The Namibian (Windhoek)

Namibia: Swapo Congress 'Stalls' Cabinet Reshuffle

CABINET ministers are waiting anxiously for President Hifikepunye Pohamba to act on his threat to reshuffle them.

A Cabinet reshuffle was on the cards last year, but was never executed for reasons unknown.

During the last Cabinet meeting when the President requested action within the ranks of the permanent secretaries, he at the same time warned the ministers that he would reshuffle them too. This was said after he expressed his dismay with the performance of certain ministries.

"We don't know when it will take place and are waiting for the President to take action. At least he warned us about the reshuffling," a senior minister told The Namibian.

However, political analysts are of the opinion that the chances are slim for a major Cabinet reshuffle with the watershed Swapo congress just around the corner.

A total of 11 out of the 24 permanent secretaries were reshuffled, but even Prime Minister Nahas Angula made it clear that ministers are ultimately responsible for their ministries.

According to the Constitution, ministers must direct, coordinate and supervise the activities of their ministries, government departments and parastatals and should be held accountable for the administration of their ministries.

The executive director of the Institute for Public Policy Research (IPPR), Graham Hopwood, told The Namibian that Cabinet ministers are supposed to ensure that apartheid, tribalism and colonialism do not manifest themselves again in Namibia and to assist disadvantaged citizens. In addition they are not supposed to be using their positions to enrich themselves or expose themselves to conflicts of interest.

"In an ideal world ministers' performances should primarily be measured against these benchmarks and the recent track records of their ministries in terms of improving service delivery. However, Cabinet reshuffles have always been strongly influenced by other factors such as ethnic balancing and pleasing various interest groups within the ruling party."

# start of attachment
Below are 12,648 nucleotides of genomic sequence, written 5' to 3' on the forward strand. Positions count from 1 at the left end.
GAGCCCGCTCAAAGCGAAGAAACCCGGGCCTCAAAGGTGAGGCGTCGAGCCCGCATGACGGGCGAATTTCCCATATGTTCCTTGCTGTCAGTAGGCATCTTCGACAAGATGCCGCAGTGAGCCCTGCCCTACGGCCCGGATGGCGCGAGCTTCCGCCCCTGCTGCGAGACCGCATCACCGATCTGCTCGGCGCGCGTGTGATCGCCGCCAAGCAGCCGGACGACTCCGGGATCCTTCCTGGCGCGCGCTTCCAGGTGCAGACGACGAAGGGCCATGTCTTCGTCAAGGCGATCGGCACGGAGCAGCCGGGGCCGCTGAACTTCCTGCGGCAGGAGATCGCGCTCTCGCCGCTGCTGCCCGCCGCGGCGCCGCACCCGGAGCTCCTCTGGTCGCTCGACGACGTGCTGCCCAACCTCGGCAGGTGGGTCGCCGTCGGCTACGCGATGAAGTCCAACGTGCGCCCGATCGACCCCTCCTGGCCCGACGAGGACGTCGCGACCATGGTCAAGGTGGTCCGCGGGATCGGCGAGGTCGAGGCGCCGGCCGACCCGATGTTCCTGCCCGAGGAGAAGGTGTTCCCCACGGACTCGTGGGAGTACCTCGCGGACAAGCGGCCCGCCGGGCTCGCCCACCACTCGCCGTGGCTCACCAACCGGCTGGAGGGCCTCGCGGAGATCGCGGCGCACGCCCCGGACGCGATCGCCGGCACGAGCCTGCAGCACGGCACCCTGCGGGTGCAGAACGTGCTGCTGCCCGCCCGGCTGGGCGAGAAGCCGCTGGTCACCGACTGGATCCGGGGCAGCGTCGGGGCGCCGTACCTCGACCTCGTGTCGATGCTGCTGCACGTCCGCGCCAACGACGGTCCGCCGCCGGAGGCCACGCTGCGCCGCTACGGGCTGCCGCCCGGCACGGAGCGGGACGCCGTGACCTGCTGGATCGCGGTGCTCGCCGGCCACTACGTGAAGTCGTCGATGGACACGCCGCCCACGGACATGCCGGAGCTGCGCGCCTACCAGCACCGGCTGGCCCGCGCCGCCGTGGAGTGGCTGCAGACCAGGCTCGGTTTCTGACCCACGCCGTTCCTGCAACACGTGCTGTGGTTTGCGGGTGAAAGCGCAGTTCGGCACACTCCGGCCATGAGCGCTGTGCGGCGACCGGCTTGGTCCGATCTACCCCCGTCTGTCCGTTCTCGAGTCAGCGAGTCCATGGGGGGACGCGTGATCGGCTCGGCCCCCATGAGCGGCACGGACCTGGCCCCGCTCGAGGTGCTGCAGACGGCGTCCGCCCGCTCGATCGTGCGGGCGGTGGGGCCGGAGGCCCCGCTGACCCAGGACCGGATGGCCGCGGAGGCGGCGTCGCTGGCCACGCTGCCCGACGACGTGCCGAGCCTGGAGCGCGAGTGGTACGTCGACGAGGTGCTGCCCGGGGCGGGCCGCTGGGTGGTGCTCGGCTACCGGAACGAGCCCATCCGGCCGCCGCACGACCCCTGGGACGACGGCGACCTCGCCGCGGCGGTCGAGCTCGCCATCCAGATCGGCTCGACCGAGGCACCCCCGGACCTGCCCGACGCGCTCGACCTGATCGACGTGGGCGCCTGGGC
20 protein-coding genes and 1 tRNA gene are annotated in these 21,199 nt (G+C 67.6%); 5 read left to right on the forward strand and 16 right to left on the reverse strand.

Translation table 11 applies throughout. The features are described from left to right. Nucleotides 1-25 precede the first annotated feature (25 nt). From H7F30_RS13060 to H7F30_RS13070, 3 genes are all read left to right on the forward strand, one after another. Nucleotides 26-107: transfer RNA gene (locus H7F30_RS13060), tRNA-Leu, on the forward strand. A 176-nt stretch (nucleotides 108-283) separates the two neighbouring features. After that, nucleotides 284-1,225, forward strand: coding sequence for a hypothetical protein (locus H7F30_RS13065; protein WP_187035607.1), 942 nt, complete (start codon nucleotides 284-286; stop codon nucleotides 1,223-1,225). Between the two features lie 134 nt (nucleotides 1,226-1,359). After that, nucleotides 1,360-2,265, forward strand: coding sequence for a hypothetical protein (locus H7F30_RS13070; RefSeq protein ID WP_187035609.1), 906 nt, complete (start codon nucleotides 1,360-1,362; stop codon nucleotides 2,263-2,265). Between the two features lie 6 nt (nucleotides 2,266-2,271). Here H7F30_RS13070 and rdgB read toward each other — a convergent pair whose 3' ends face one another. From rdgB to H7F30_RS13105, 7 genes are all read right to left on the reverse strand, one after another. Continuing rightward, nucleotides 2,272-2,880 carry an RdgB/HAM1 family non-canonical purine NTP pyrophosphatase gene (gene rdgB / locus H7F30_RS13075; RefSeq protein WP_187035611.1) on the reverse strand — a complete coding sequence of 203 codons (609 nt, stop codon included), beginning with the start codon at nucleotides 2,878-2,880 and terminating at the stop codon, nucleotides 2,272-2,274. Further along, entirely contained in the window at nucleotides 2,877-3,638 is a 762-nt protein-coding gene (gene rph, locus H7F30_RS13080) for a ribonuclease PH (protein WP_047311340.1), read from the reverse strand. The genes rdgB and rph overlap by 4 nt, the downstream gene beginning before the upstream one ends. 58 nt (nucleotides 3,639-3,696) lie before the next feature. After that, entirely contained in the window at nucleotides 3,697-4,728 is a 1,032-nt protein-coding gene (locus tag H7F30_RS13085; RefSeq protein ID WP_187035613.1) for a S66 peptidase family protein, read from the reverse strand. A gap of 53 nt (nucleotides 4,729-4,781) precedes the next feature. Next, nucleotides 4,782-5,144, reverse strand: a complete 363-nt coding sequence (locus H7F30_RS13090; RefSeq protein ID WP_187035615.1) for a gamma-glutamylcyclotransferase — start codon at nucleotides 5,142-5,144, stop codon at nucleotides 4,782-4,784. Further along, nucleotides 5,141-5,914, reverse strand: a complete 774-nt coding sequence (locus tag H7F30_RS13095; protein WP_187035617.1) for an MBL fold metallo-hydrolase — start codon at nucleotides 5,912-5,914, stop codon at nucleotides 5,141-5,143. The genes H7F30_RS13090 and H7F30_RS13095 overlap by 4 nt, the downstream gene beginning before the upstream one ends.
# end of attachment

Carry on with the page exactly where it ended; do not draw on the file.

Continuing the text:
He said a recycling exercise, as was the case with the permanent secretaries, probably won't achieve much in terms of improving service delivery. It would be more invigorating for government performance if some new faces and younger politicians were drafted into Cabinet.

"However, President Pohamba has, so far, been very cautious in changing his Cabinet. I would expect that any changes would only be limited to a few posts. Particularly with the congress approaching he probably would not want to be seen as upsetting the apple cart by making a lot of changes," said Hopwood.

Another political analyst, Bill Lindeke, shares the same sentiments, saying the 'threat' was perhaps made to keep the ministers on their toes.

"Looking at the track record of the President and the infighting going on in Swapo, it is most unlikely that he will make a major Cabinet reshuffle. He is not a Cabinet shuffler."

The head of the Department of Politics and Administration at Unam, Victor Tonchi, said the recycling of ministers is a futile exercise.

"If they cannot do the job, the appointing authority should get rid of them and bring in new blood. However, in a certain manner the President's choices are limited to members of the National Assembly and he might not always find the suitable replacement."

He is also sceptical about any reshuffle taking place, adding that the upcoming Congress might be the stumbling block.

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